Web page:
The hreflang attribute is important for managing different language versions of multilingual websites. With Ryte, you can easily check your implementation of hreflang tags, and detect errors.
Google introduced the hreflang attribute in 2011, as an increasing number of websites were operating internationally and offering their services and products globally. Ideally, the content of a website should be provided according to the user’s location, and displayed in the respective language of the browser. This is important for two reasons:
The hreflang tag is a meta tag, but it should be regarded as a link to another page. It is similar to the canonical tag, as it helps search engines better understand the correlation between two or more URLs.
The hreflang tag is not considered a ranking factor, but it can have a positive impact on search engine optimization, for example it can prolong the user’s stay on the website, which in turn provides positive user signals to search engines. The hreflang tag can also help avoid issues with duplicate content, as it indicates to search engines what is the relevant content for different countries. For example, if website operators want to have slightly different content for their US and UK markets, they can use the hreflang attribute to show google which versions of the website should be displayed in the United Kingdom and the United States respectively.
If your hreflang tags are not implemented correctly, this can negatively affect SEO, as it is not clear to Google which URL should be shown in each country. A correct hreflang set up is important for an international website. With Ryte, you can easily check your implementation of the hreflang tag. You can find the language report in Website Success under "multilingual settings". There are three categories:
This category shows all of your analyzed URLs, and to which documents they are referring to. The column “Translations” shows you which translations the HTML document is referring to. For example, the URL https://de.ryte.com/magazine has hreflang tags referring to the English, French and Spanish translations, as well as to the German page itself.
Figure 1: Incoming translations
In the column "Incoming Translations", you can see which other HTML documents refer to this page as its translation. In this case, there is a mistake in the incoming translations column. As the URL in the list is the English version of the website, all other URLs referring to this document should consequently note this in the language code. If this was the case, the language "English" would be listed in the incoming translation list. However, in this case, the incoming translation to has "German" marked in the language code, which is why it is marked with a red exclamation mark.
To find missing translations, click on the most left hand bar "None". Then you can filter according to the OPR (OnPage Rank) - this is an indicator of the popularity and importance of the page, so if you have any pages with a high OPR and no translation, these should probably be translated.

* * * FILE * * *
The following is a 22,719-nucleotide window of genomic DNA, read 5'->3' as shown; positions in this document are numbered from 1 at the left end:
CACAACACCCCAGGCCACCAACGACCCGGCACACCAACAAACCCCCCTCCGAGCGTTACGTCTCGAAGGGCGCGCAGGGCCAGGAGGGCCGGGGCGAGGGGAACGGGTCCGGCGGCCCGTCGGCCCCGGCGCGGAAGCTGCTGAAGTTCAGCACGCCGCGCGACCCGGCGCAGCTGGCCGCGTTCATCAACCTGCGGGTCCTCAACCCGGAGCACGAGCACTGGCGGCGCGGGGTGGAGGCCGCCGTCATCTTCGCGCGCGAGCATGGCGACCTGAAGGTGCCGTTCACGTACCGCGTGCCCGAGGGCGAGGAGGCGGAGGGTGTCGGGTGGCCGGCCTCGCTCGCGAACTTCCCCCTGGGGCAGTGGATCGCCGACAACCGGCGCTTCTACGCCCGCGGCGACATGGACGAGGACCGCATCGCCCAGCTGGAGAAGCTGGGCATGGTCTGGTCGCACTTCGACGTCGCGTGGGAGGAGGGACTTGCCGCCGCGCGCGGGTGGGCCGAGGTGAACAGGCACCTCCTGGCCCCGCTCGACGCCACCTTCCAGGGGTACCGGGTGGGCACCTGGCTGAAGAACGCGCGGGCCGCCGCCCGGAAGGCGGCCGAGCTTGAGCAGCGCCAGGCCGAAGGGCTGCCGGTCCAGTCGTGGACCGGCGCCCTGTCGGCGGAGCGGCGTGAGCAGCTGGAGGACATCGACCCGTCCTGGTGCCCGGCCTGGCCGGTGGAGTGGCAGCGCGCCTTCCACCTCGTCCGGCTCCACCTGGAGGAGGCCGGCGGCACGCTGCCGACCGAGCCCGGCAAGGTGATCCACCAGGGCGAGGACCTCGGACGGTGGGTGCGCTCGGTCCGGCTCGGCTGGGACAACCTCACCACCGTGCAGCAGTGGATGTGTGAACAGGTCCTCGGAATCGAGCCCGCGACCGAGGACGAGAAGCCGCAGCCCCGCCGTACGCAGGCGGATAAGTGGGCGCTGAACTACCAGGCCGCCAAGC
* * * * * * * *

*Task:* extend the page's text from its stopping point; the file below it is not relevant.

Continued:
The report translation counts shows you the number of translations and incoming translations a particular URL has. Ideally, the number of translations should be identical to the number of incoming translations. If this is not the case, you should dig a little deeper. Sometimes, soft 404 pages account for a wrong number of Incoming translations, or the hreflang tag has been set incorrectly and all sites reference the same URL as their translation.
Tip: Sort the number of Incoming Translations in descending order. This way, you can easily tell if there are any major deviations between both columns. To find more information about each URL, click on the magnifying class to load the inspector.
Similar to the Status Code report of the link targets, this category reviews the Status Codes of the Translations. This report helps you to detect typos or mistakes in the hreflang tag so that you can correct them as quickly as possible to avoid 404 Status Codes.
Figure 2: Status codes
As well as the report specific for multilingual settings, you can also analyze the hreflang attribute within the links report. If you click on “Links”, “Overview”, “hreflang attribute”, you are able to see the hreflang language and country for every link of your website. You can then filter according to hreflang attributes that are either “not set,” are “ok”, or have a conflicting country or language.
Figure 3: Hreflang filters
The hreflang attribute is an important part of maintaining an international strategy. It means that users are shown the correct version of your website according to the country they are living in, improving usability. It also helps Google understand your website structure better, therefore helping the search engine optimization of your website. With Ryte, you can find potential mistakes in your hreflang tags, and work out which pages might require translation, helping to improve your website for the better.
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Published on 11/05/2018 by Katharina Bscheider.
Who writes here
Until 2016, Katharina was everyone's personal Ryte USP - with her friendly attitude and good spirits, she was the superwoman of the Product Management Team. In this role, she helped to optimize the Ryte modules.
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